09:00 - 10:00 | Tue 20 Aug | Lau, Wong Hall | TuPAL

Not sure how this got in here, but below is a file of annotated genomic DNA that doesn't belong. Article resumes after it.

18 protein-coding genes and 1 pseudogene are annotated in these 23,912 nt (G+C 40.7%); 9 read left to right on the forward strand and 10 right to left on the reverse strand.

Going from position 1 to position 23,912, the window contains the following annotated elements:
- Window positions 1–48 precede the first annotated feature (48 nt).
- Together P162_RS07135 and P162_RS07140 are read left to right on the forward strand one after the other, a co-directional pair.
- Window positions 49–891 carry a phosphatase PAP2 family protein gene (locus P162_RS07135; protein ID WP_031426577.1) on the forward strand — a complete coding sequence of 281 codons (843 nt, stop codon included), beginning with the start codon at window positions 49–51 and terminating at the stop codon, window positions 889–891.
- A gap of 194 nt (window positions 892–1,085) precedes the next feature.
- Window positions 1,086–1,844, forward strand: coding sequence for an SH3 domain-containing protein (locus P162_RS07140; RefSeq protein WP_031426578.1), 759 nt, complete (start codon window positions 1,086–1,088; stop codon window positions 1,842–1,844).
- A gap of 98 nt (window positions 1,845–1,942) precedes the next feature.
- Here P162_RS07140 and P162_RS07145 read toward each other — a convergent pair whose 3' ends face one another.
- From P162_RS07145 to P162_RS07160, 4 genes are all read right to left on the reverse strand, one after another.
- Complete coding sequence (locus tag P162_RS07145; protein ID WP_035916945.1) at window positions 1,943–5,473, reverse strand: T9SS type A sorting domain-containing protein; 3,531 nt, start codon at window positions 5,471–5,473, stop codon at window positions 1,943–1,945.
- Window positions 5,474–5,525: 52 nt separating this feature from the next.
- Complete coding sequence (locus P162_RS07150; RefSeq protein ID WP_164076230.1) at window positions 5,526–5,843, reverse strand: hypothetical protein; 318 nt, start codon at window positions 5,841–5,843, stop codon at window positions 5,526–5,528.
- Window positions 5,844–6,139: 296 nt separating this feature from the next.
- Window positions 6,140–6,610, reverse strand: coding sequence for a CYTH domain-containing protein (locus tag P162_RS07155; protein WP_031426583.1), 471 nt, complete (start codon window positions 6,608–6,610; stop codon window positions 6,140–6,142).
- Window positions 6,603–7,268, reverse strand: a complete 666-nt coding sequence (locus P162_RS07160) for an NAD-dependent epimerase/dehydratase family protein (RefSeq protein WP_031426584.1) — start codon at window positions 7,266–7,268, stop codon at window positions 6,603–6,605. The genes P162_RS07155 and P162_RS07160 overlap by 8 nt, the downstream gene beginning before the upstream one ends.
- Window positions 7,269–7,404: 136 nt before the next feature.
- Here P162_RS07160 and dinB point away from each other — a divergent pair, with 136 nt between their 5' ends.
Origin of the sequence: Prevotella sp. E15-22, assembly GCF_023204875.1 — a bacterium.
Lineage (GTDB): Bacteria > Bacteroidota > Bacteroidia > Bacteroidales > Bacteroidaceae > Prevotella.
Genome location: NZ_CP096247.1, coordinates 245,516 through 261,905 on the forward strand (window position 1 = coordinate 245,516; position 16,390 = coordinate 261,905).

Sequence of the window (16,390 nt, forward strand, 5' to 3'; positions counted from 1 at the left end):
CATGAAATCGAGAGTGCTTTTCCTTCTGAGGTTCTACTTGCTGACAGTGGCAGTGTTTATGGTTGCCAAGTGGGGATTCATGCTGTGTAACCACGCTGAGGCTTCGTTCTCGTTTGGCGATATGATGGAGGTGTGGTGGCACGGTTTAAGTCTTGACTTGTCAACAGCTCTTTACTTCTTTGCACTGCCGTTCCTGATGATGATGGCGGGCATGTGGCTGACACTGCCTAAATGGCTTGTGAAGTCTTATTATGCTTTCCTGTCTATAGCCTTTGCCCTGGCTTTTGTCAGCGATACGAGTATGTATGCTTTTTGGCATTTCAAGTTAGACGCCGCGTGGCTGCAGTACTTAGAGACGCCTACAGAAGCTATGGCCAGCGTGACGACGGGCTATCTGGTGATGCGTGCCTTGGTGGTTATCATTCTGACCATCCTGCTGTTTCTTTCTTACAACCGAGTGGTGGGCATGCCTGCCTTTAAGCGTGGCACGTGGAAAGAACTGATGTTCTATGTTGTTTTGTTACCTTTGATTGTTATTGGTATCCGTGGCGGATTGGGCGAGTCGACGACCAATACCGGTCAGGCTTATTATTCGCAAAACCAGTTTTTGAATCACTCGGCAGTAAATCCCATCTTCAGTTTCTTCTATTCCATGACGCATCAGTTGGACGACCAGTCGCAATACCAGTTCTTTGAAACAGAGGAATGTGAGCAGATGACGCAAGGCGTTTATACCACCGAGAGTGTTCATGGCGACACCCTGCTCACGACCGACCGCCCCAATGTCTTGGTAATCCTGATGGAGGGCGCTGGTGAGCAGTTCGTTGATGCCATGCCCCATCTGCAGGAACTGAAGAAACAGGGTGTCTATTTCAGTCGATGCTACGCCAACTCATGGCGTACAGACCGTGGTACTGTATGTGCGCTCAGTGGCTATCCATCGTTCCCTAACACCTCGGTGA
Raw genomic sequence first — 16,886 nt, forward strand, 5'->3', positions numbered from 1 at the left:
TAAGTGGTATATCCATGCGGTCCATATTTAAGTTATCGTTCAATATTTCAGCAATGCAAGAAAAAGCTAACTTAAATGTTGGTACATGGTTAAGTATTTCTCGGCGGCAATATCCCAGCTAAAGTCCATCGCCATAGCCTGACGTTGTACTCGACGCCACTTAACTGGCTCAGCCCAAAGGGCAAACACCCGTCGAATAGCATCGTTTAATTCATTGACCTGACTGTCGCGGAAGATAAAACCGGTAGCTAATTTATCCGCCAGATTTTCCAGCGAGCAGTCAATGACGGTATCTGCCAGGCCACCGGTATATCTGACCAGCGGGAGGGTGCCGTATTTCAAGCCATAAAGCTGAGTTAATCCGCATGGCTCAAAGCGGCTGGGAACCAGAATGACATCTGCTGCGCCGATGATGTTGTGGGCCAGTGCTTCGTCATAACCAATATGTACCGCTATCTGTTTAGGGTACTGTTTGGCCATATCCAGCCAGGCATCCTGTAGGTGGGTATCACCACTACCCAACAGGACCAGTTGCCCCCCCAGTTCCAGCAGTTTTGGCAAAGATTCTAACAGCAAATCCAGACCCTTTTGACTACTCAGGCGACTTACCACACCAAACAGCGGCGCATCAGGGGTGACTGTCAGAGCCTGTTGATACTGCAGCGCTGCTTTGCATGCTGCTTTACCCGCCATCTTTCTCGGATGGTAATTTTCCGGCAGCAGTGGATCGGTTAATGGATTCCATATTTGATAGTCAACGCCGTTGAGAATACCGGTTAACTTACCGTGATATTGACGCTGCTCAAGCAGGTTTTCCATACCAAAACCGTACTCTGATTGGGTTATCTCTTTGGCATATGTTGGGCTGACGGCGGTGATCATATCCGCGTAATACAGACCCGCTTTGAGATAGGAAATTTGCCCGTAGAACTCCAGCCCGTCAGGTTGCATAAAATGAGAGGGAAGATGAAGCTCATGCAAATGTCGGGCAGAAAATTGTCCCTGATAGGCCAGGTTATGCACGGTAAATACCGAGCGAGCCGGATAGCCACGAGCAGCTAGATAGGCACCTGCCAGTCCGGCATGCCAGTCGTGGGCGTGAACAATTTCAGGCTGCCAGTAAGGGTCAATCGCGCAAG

Advances in computing and networking technologies have connected manufacturing systems from the lowest levels of sensors and actuators, across the factory, through the supply chain, and beyond. Large amounts of data have always been available to these systems, with currents and velocities sampled at regular intervals and used to make control decisions, and throughputs tracked hourly or daily. The ability to collect and save this detailed low-level data, send to a central repository and store it for days, months, and years, enables better insight into the behavior – and mis-behavior – of complex manufacturing systems.The output from high-fidelity models and/or reams of historical data can be compared with streams of data coming off the plant floor to identify anomalies. Early identification of anomalies, before they lead to poor quality products or machine failure, can result in significant productivity improvements. We will discuss multiple approaches for harnessing this data, leveraging both physics-based and data-driven models, and how automation can enable timely responses. Both simulation and experimental results will be presented.
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